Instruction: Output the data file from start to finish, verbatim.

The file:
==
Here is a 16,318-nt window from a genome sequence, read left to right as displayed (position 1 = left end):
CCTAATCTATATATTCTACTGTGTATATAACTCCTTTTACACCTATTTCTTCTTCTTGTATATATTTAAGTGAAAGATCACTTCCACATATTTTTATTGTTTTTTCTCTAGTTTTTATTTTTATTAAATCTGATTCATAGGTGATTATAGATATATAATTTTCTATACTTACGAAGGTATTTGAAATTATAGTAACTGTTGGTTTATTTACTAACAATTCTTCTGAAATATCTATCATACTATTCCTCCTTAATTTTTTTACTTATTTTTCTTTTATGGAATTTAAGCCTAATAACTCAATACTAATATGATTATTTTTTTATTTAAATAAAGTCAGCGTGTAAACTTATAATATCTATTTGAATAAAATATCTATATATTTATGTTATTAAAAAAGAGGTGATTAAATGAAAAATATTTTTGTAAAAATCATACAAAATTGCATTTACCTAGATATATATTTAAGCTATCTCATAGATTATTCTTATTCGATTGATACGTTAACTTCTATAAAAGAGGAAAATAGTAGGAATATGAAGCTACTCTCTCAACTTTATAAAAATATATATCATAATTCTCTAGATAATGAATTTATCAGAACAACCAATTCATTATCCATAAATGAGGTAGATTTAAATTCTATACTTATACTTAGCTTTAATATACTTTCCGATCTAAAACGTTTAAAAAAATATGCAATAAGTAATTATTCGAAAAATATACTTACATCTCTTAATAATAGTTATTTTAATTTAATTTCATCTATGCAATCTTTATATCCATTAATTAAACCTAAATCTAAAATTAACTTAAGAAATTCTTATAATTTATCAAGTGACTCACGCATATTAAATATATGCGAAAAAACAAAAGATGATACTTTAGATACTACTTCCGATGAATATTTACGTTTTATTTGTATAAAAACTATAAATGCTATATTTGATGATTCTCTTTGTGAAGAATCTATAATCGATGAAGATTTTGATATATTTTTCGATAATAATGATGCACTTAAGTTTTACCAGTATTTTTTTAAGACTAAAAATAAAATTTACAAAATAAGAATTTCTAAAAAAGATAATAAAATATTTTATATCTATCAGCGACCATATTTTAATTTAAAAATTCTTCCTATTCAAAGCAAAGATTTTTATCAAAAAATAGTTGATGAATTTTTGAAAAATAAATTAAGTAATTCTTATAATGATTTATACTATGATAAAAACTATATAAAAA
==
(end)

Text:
Here is a 16,318-nt window from a genome sequence, read left to right as displayed (position 1 = left end):
CCTAATCTATATATTCTACTGTGTATATAACTCCTTTTACACCTATTTCTTCTTCTTGTATATATTTAAGTGAAAGATCACTTCCACATATTTTTATTGTTTTTTCTCTAGTTTTTATTTTTATTAAATCTGATTCATAGGTGATTATAGATATATAATTTTCTATACTTACGAAGGTATTTGAAATTATAGTAACTGTTGGTTTATTTACTAACAATTCTTCTGAAATATCTATCATACTATTCCTCCTTAATTTTTTTACTTATTTTTCTTTTATGGAATTTAAGCCTAATAACTCAATACTAATATGATTATTTTTTTATTTAAATAAAGTCAGCGTGTAAACTTATAATATCTATTTGAATAAAATATCTATATATTTATGTTATTAAAAAAGAGGTGATTAAATGAAAAATATTTTTGTAAAAATCATACAAAATTGCATTTACCTAGATATATATTTAAGCTATCTCATAGATTATTCTTATTCGATTGATACGTTAACTTCTATAAAAGAGGAAAATAGTAGGAATATGAAGCTACTCTCTCAACTTTATAAAAATATATATCATAATTCTCTAGATAATGAATTTATCAGAACAACCAATTCATTATCCATAAATGAGGTAGATTTAAATTCTATACTTATACTTAGCTTTAATATACTTTCCGATCTAAAACGTTTAAAAAAATATGCAATAAGTAATTATTCGAAAAATATACTTACATCTCTTAATAATAGTTATTTTAATTTAATTTCATCTATGCAATCTTTATATCCATTAATTAAACCTAAATCTAAAATTAACTTAAGAAATTCTTATAATTTATCAAGTGACTCACGCATATTAAATATATGCGAAAAAACAAAAGATGATACTTTAGATACTACTTCCGATGAATATTTACGTTTTATTTGTATAAAAACTATAAATGCTATATTTGATGATTCTCTTTGTGAAGAATCTATAATCGATGAAGATTTTGATATATTTTTCGATAATAATGATGCACTTAAGTTTTACCAGTATTTTTTTAAGACTAAAAATAAAATTTACAAAATAAGAATTTCTAAAAAAGATAATAAAATATTTTATATCTATCAGCGACCATATTTTAATTTAAAAATTCTTCCTATTCAAAGCAAAGATTTTTATCAAAAAATAGTTGATGAATTTTTGAAAAATAAATTAAGTAATTCTTATAATGATTTATACTATGATAAAAACTATATAAAAA